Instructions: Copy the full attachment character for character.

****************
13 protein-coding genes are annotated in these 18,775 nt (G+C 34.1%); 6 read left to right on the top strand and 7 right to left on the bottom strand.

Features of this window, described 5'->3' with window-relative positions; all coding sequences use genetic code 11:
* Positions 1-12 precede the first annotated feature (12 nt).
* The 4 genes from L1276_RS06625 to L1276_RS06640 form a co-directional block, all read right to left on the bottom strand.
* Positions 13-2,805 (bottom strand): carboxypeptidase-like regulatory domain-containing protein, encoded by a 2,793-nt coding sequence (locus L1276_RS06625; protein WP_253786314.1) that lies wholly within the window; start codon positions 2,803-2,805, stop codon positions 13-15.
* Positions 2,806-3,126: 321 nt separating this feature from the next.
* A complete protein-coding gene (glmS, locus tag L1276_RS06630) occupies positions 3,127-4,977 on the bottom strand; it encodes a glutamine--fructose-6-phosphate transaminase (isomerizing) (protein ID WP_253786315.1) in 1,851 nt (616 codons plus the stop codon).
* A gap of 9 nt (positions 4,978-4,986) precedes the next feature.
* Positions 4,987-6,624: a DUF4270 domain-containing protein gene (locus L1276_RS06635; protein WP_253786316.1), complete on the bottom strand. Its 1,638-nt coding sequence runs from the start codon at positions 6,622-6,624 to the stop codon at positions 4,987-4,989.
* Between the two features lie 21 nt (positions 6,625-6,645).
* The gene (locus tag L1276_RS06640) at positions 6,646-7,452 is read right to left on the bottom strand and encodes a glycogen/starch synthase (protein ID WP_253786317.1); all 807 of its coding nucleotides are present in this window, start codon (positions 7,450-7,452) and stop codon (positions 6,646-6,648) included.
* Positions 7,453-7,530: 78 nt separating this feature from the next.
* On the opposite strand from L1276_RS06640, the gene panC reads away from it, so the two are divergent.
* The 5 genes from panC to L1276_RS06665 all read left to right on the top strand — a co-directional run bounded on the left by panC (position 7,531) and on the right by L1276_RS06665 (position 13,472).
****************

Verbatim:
13 protein-coding genes are annotated in these 18,775 nt (G+C 34.1%); 6 read left to right on the top strand and 7 right to left on the bottom strand.

Features of this window, described 5'->3' with window-relative positions; all coding sequences use genetic code 11:
* Positions 1-12 precede the first annotated feature (12 nt).
* The 4 genes from L1276_RS06625 to L1276_RS06640 form a co-directional block, all read right to left on the bottom strand.
* Positions 13-2,805 (bottom strand): carboxypeptidase-like regulatory domain-containing protein, encoded by a 2,793-nt coding sequence (locus L1276_RS06625; protein WP_253786314.1) that lies wholly within the window; start codon positions 2,803-2,805, stop codon positions 13-15.
* Positions 2,806-3,126: 321 nt separating this feature from the next.
* A complete protein-coding gene (glmS, locus tag L1276_RS06630) occupies positions 3,127-4,977 on the bottom strand; it encodes a glutamine--fructose-6-phosphate transaminase (isomerizing) (protein ID WP_253786315.1) in 1,851 nt (616 codons plus the stop codon).
* A gap of 9 nt (positions 4,978-4,986) precedes the next feature.
* Positions 4,987-6,624: a DUF4270 domain-containing protein gene (locus L1276_RS06635; protein WP_253786316.1), complete on the bottom strand. Its 1,638-nt coding sequence runs from the start codon at positions 6,622-6,624 to the stop codon at positions 4,987-4,989.
* Between the two features lie 21 nt (positions 6,625-6,645).
* The gene (locus tag L1276_RS06640) at positions 6,646-7,452 is read right to left on the bottom strand and encodes a glycogen/starch synthase (protein ID WP_253786317.1); all 807 of its coding nucleotides are present in this window, start codon (positions 7,450-7,452) and stop codon (positions 6,646-6,648) included.
* Positions 7,453-7,530: 78 nt separating this feature from the next.
* On the opposite strand from L1276_RS06640, the gene panC reads away from it, so the two are divergent.
* The 5 genes from panC to L1276_RS06665 all read left to right on the top strand — a co-directional run bounded on the left by panC (position 7,531) and on the right by L1276_RS06665 (position 13,472).